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The first number of the CUMULATIVE BOOK INDEX, published two years ago, was an unprofessional looking pamphlet of sixteen pages and had in it no promise that in two years it would grow into the volume which now appears as the Index to Books of 1898-1899.
The INDEX was not devised to make money nor win tame, but was an invention mothered by necessity. The search through dozens of publishers' bulletins and pamphlets, no two of which, even by a kindly chance, were alike in shape, size, or arrangement, if indeed there were any arrangement at all,-such a search was paying too dear for our information. It was a necessity that this information should be collected in one place and arranged for use. No one seemed disposed to undertake the work; even the six-months' list which supplemented the Annual Amer. ican Catalogue, the only one which approached the cumulative plan, had been discontinued, and there was no choice but to provide for ourselves.
The name "INDEX" was adopted as best defining the scope of the new publication. It was an author list, with brief title, price, and publisher, and references from titles and subjects to author entries. The name, though still retained, has been outgrown and does not adequately characterize the present volume. The word "Cumulative" expressed the publisher's intention to reprint the bibliography from time to time, incorporating in it a record of the new books as they appeared, so that the list might be complete to date of issue. How often the bibliography should be reprinted was left to the future to determine. By many of our patrons, the cumulative plan was not understood. They had been waiting so long for such a finding list, that when it was in their hands they did not recognize it. While one appreciative friend, Mr. W. W. Waters, of Pittsburg, the first to send us a good word, said that the INDEX was "too good to be true," others insisted that it was not true, and for over a year we received constant demands for back numbers, in spite of the assurance that back numbers were useless, their contents having been reprinted in the latest number.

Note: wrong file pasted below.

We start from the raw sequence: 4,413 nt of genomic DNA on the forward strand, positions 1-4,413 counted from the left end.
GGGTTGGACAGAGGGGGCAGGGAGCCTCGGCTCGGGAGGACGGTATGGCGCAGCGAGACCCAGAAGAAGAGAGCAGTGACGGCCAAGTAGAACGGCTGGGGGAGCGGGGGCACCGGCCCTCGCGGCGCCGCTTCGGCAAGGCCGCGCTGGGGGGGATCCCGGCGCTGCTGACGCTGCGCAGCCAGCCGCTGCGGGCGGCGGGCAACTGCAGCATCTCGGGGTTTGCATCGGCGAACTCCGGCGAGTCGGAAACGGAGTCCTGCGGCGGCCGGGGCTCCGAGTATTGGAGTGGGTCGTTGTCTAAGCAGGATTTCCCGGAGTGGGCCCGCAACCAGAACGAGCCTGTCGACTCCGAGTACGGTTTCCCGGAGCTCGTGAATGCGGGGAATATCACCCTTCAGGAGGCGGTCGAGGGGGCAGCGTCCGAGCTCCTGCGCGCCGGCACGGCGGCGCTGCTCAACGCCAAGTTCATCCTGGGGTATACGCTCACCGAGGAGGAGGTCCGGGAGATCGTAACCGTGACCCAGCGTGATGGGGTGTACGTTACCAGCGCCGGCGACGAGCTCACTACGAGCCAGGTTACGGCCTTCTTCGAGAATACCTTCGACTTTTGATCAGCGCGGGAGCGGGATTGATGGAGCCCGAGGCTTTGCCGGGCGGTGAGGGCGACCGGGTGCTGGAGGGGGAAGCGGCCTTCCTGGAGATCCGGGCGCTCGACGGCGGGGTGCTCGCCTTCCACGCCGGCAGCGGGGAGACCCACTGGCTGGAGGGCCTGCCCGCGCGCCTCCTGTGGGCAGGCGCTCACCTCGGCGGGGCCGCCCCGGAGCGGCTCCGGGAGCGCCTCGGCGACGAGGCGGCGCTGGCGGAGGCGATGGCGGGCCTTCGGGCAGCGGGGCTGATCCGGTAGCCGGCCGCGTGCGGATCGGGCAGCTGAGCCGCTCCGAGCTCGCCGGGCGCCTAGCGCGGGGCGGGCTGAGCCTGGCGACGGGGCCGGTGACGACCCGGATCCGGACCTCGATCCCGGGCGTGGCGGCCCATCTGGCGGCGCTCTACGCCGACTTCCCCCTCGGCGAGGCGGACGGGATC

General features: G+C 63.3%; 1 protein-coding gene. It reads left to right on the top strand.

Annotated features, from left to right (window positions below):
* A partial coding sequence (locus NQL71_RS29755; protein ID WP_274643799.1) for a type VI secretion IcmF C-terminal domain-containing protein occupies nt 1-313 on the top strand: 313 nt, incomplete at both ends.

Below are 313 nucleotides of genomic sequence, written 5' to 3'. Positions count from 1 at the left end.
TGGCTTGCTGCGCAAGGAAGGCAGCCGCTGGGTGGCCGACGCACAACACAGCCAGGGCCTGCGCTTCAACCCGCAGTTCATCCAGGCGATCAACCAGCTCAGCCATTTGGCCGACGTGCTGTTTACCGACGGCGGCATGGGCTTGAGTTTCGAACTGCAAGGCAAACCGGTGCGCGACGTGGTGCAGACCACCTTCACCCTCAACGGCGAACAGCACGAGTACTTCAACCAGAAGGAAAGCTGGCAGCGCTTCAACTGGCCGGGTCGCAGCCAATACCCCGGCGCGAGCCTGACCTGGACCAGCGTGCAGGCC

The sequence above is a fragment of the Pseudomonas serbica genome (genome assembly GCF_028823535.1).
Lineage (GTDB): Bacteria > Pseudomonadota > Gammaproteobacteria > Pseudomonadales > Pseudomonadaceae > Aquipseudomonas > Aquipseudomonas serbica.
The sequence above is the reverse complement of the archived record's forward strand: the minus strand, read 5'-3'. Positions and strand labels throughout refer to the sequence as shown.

Notwithstanding many discouragements and big deficits, the INDEX met so kind a reception from a few subscribers that we were encouraged not only to keep on but to do better. It was due to appreciative words from Mr. C. N. Caspar of Milwaukee, Mr. MacLean of New York, Charles Scribner's Sons, the Burrows Brothers, Mr. Herder, Mr. Edward P. Judd, and others, that we were led to improve the typography of the INDEX and to add complete title and subject entries instead of references. The whole bibliography was accordingly reset in July, 1898.
After the publication of the December number, which was a complete catalogue of the books of 1898, our circle of friends increased and we were encouraged to make further improvements. A careful system was instituted under which few errors are likely to occur, or if made, can be promptly corrected. Before the publication of the INDEX of May 1898, which was a cumulation of sixteen months, the whole bibliography was thoroughly revised and in large part rewritten, in order that the entry of each book might contain the full name of the author, the exact title as found on the title page, and other useful data before omitted. Since the publication of the May number our bibliography, owing to careful methods, has grown rapidly and now numbers in the present volume about 17,000 books, or about 40,000 entries. Each entry has been compared with every available source of information, changes in prices and publishers have been recorded, and tables of contents have been added to the entries of those books not adequately described by title. This comparison has enabled us to discover mistakes in publishers' catalogues, and other book lists, and has won us the thanks of the Librarian of Congress for calling attention to a confusion of two authors of similar names and other errors in the copyright list.
A few words of acknowledgment are due to those who have contributed by service and counsel to the success of the INDEX. Among those who have been employed in its compilation are members of the staff of the Minneapolis Public Library, and the Library of the University of Minnesota. The INDEX is indebted to several members of the University faculty for brief book reviews, and particularly to Dr. C. Wells and Mr. FM.Anderson, of the History Department, for excellent bibliographies. Thanks are due to the librarians of the University Library and of the Minneapolis Public Library for valuable advice.
As to the future of the INDEX, it may be said that we have by no means realized our ideal. Our patrons however appear to be satisfied. Mr. William Tyrrell, of Toronto, writes that his "appreciation of the INDEX excludes any thought of criticism;" Mr. Burr Brown, of Macon, Ga., finds it "impossible to do business without it," Mr. Wanamaker finds it "the most useful of his reference catalogues;" Mr. F. J. Paxton, of Atlanta, “takes possibly every book list published in America, but finds the INDEX by far the most valuable." But in spite of this appreciation, and in spite of the great cost of the undertaking, we shall not allow our professional zeal to cool, but rather redouble our efforts towards improvement.
The INDEX for 1900 will be cumulated monthly; the co-operation which we now receive from a growing number of publishers will insure greater promptness in recording new books, and a more complete record. Books received will be promptly noticed in the news columns and their contents will be given under the author entry. In short, no effort nor expense will be spared to make the INDEX a model bibliography.